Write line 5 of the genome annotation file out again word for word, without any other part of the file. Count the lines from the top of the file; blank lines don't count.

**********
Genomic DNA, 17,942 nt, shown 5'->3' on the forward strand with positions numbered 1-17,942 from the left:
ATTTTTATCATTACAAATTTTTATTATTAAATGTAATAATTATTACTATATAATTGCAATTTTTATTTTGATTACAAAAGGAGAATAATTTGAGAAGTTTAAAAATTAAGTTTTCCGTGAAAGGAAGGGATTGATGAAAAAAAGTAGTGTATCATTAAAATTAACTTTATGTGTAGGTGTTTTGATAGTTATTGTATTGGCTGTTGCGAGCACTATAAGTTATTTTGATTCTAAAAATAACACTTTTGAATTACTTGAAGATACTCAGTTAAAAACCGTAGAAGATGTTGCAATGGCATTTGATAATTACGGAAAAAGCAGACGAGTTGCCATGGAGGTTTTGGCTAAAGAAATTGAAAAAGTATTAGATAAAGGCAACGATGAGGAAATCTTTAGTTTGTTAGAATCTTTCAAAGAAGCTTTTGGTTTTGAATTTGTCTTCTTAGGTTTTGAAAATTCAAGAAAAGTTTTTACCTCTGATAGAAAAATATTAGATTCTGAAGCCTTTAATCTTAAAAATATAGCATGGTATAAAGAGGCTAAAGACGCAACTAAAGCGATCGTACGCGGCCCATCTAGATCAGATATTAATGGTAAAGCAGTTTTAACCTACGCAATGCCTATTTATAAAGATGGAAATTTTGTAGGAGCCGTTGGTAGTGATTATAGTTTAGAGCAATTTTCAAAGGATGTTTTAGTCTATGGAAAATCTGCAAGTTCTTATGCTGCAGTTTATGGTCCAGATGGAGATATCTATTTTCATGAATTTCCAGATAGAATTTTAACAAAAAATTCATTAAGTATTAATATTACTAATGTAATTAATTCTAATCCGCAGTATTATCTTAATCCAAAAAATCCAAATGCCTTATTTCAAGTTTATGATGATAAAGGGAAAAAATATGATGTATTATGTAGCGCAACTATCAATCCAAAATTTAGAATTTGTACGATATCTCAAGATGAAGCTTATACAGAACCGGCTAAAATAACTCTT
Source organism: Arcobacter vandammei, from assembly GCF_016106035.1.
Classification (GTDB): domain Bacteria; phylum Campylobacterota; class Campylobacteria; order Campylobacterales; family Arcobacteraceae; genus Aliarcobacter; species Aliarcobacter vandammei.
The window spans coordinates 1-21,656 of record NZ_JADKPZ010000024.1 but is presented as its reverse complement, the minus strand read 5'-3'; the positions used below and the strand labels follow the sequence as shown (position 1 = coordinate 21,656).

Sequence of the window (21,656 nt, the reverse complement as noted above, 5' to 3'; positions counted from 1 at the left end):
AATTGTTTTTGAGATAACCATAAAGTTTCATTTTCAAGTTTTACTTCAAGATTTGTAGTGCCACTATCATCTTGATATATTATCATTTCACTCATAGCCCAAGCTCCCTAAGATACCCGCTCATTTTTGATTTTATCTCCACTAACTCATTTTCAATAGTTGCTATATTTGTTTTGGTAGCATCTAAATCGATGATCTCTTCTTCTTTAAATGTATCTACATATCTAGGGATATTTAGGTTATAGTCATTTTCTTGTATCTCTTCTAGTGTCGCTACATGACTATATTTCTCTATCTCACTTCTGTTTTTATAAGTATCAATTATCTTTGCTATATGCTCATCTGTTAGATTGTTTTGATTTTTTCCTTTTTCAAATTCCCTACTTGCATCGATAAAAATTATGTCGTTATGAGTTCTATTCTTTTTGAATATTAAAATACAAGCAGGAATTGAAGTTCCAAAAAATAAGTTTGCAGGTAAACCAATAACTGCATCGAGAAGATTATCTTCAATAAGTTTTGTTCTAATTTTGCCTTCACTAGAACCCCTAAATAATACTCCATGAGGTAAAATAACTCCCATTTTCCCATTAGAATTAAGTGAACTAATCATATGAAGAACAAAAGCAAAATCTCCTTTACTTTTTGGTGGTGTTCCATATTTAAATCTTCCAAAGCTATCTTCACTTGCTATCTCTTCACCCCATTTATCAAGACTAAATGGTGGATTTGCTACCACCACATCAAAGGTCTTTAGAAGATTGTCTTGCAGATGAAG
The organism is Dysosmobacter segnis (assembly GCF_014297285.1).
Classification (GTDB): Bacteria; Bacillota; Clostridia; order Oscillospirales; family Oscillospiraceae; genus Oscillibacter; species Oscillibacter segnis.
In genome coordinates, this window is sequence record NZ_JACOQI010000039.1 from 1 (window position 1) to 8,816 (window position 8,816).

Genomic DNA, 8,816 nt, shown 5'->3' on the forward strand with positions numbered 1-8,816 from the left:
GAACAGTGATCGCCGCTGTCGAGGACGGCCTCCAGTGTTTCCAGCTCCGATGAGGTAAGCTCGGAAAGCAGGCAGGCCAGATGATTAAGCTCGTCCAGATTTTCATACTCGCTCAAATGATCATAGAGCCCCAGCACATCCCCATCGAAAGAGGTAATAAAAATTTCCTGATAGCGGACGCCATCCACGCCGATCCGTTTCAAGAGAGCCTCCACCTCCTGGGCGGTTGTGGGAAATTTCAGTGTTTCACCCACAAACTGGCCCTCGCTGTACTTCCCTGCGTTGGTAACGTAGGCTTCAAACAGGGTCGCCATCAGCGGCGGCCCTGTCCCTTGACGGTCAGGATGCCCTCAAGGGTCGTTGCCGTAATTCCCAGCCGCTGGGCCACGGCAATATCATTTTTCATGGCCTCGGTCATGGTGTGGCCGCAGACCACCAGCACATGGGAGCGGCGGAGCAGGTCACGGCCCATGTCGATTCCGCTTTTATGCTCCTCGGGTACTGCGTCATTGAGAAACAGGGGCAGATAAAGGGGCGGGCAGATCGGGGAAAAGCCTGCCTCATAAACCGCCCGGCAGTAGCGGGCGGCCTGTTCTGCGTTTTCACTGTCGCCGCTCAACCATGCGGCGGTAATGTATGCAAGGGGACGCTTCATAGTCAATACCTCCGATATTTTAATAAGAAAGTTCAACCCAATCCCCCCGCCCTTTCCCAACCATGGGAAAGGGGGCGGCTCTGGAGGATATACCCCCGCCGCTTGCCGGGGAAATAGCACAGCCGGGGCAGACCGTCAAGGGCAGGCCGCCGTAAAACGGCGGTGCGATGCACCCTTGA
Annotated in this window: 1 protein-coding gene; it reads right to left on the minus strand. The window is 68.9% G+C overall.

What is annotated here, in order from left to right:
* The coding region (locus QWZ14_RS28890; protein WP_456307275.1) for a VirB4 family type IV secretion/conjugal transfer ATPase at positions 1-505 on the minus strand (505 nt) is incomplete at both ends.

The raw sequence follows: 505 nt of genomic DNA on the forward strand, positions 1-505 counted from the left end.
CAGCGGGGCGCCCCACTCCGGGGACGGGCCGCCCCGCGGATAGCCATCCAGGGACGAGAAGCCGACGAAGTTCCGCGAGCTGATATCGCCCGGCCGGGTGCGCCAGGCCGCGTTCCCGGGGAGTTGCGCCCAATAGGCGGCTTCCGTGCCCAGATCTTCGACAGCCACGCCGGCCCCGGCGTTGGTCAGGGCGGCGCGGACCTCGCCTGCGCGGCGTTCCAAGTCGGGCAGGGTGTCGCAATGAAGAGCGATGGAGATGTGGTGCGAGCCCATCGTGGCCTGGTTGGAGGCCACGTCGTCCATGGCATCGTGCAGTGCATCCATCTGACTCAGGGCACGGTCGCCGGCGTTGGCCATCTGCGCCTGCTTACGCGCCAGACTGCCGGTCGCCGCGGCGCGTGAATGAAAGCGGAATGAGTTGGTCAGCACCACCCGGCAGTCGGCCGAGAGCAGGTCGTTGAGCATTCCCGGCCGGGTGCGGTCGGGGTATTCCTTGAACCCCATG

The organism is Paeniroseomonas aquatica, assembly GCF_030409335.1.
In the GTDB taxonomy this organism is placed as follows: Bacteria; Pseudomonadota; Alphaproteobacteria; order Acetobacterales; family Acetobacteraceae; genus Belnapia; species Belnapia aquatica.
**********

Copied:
The window spans coordinates 1-21,656 of record NZ_JADKPZ010000024.1 but is presented as its reverse complement, the minus strand read 5'-3'; the positions used below and the strand labels follow the sequence as shown (position 1 = coordinate 21,656).